Question: Do you have a sense of any organized movement today among the workers and peasants?
Dongping Han: I don't know much about this. But there are some various small groups working to get people organized. In one province in early 2000 there was a group of young people, farmers, who organized a group around Marxism and Maoism. And the government arrested about 200 leaders. I heard that the group grew very fast, to more than 2,000 people in a matter of few months. The Chinese government keeps a very close eye on these people. There have been some people who have tried to organize demonstrations and protests. There are some things like that. But I don't see nationwide strong organization at this point.
Question: Are there rumors or reports of large rebellions in China fighting against the police? Can you tell us the extent of this and what the reason is?
Dongping Han: The New York Times reported a couple of years ago about two large protests in Sichuan province against the government. A migrant worker who worked in the city as a porter was carrying stuff in an urban street. He was carrying a pole and going through the streets. His pole touched a woman. And the woman was angry with him and slapped his face and then called her husband. Her husband was a low-level government worker and came to the scene in a government car. He beat the man again. He said that he could kill the man and it would only cost him $20,000. And all the onlookers heard him and became very angry. About 100,000 gathered up and set his car on fire. They marched to the local government and surrounded it for three days. The government had to send about 100,000 police to pacify the crowd. And a couple of months later, also in Sichuan province, there was a fight for land and the report said that the farmers actually held the provincial governor for a couple of days. And the government had to send a large number of police to pacify the farmers. I think this kind of thing is going on a lot in China, mostly not reported to the outside world. As I said before, the tension with the government and the government's ability to deal with these kinds of things is more and more limited. In the eyes of the people, the government is on the other side, the rich people's side, and is trying to suppress them. So I think this kind of rebellion is going on quite widely in China today.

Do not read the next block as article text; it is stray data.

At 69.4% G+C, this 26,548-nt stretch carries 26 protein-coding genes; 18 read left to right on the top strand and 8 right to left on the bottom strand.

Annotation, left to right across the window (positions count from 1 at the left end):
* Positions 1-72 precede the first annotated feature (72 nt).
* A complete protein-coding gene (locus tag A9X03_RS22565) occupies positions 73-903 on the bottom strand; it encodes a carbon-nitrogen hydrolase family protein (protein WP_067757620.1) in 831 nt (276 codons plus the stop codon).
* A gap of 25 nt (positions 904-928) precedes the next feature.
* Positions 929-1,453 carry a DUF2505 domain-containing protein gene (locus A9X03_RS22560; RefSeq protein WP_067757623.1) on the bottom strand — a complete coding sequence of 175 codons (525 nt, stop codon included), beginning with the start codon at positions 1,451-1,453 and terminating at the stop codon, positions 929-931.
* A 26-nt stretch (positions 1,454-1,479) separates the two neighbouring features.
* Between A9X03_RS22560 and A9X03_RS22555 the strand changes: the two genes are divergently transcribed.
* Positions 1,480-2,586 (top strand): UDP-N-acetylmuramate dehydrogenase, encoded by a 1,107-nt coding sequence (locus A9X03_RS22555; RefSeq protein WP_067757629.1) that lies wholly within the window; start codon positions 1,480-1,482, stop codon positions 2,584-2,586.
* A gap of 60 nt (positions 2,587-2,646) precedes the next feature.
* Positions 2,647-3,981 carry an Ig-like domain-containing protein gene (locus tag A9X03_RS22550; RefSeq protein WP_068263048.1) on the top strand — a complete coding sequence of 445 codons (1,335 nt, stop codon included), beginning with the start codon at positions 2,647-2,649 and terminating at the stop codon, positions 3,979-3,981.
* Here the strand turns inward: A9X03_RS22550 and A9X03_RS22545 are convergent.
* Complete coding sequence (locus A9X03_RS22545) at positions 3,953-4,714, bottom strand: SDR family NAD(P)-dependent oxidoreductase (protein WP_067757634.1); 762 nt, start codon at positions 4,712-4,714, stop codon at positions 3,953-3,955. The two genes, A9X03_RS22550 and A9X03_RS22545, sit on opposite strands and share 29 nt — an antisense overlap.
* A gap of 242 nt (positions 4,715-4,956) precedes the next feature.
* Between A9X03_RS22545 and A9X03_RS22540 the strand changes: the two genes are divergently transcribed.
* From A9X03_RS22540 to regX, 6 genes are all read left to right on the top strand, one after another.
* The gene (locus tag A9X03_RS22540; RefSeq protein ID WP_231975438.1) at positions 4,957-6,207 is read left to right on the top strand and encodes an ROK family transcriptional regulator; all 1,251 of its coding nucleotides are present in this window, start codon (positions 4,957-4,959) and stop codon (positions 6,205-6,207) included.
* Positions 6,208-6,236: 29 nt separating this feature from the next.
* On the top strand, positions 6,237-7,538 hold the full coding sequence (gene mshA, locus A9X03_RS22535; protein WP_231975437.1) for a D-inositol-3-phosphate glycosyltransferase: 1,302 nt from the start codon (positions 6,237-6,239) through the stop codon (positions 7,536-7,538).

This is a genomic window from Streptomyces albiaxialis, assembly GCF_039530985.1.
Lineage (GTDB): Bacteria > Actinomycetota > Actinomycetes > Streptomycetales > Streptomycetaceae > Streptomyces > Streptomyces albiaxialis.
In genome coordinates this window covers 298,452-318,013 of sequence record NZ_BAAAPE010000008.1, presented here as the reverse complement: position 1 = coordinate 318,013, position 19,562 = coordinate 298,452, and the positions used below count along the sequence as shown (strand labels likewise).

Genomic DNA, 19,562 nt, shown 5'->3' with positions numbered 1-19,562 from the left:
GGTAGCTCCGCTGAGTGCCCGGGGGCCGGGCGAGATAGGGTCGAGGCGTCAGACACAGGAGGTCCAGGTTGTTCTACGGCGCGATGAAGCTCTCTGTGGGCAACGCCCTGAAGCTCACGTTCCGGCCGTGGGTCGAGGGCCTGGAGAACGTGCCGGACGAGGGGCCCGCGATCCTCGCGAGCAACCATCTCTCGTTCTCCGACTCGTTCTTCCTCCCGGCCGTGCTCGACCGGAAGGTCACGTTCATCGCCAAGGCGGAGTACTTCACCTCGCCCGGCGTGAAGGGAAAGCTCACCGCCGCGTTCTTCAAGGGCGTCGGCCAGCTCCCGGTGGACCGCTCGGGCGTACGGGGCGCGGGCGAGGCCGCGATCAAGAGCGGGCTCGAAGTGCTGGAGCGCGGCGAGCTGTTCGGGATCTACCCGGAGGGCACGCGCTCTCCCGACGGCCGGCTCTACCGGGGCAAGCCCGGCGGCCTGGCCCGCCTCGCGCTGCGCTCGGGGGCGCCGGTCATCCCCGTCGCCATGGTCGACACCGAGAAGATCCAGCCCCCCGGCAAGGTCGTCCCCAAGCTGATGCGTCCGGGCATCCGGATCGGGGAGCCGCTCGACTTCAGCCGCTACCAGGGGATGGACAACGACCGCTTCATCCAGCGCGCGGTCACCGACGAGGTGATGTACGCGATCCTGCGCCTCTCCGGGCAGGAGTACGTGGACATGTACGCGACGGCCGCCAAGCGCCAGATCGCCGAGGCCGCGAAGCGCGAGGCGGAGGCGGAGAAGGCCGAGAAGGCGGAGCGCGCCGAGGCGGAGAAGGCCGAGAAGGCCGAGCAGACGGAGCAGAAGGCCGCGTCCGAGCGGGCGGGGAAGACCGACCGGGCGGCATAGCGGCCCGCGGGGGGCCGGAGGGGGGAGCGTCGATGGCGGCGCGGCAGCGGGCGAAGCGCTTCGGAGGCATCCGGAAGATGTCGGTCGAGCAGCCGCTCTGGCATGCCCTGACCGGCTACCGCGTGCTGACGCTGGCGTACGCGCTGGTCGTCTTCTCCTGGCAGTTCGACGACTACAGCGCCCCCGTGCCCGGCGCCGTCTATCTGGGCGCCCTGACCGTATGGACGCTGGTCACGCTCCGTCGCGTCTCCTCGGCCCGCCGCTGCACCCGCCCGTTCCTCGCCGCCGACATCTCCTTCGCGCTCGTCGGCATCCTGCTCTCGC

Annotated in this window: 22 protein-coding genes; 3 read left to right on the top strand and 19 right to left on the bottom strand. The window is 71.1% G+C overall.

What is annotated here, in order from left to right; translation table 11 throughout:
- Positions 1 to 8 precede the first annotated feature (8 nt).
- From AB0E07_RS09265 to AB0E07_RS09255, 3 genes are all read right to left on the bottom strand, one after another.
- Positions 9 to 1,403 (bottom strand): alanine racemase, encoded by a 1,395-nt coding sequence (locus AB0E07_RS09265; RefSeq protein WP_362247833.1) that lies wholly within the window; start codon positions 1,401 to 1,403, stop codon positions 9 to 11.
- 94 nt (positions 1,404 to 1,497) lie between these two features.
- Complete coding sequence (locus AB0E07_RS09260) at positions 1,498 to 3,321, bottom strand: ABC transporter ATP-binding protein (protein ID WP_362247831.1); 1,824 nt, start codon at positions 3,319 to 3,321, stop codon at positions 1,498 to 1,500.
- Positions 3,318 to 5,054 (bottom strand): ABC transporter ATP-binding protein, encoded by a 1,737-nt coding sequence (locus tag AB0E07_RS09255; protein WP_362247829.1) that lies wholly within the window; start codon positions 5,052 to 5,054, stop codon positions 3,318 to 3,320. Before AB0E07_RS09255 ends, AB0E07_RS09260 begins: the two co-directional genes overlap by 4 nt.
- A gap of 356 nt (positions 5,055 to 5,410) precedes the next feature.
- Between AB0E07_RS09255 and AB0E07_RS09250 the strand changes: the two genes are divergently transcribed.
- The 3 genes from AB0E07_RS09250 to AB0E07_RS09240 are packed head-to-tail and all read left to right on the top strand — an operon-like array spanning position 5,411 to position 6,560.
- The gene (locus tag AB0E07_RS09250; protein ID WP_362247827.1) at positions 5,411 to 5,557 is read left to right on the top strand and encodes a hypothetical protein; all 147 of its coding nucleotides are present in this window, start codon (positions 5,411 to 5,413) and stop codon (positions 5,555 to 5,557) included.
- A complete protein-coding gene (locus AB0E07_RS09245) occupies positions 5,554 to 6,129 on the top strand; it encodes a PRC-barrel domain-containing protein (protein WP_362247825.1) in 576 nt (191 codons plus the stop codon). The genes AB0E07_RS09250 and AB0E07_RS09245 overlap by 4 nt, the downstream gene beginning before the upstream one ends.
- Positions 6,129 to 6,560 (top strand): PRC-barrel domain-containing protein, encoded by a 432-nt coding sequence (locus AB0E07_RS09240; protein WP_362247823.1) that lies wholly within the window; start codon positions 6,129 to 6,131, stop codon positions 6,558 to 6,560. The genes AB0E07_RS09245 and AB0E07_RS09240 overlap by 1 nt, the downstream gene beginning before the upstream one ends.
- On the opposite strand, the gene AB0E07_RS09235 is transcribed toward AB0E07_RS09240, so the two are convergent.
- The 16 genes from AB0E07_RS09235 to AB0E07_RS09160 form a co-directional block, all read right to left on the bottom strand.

Question: I heard of one instance of an expropriation of an economic development, that they moved people off the land so they could build a factory.
Dongping Han: That kind of thing goes on almost everywhere in China. The Chinese local officials want to make more money. They always want to open new development zones. So whenever new development zones are being developed, the residents have to be moved and they sell the land to the developers. So in many cases the people don't want to move and the local officials hire thugs to force them to move. And in many cases the farmers fight back. So the contradiction between the farmers and the local officials is very serious in China today.
Question: I want to step back to your experience in the Cultural Revolution, in 1966 you were 11 years old, you traversed from 11, you grew up, came of age. You describe how the People's Liberation Army came and read these three articles; the people saw their interests represented and everything changed and the entrenched officials were challenged and you as a young person were writing the big character posters and all that. You were able to go to school, you grew up and became an educated youth in the countryside, and yet there was this political campaign that was going on for 10 years. How did this intersect with you, how much were you continuing to follow it?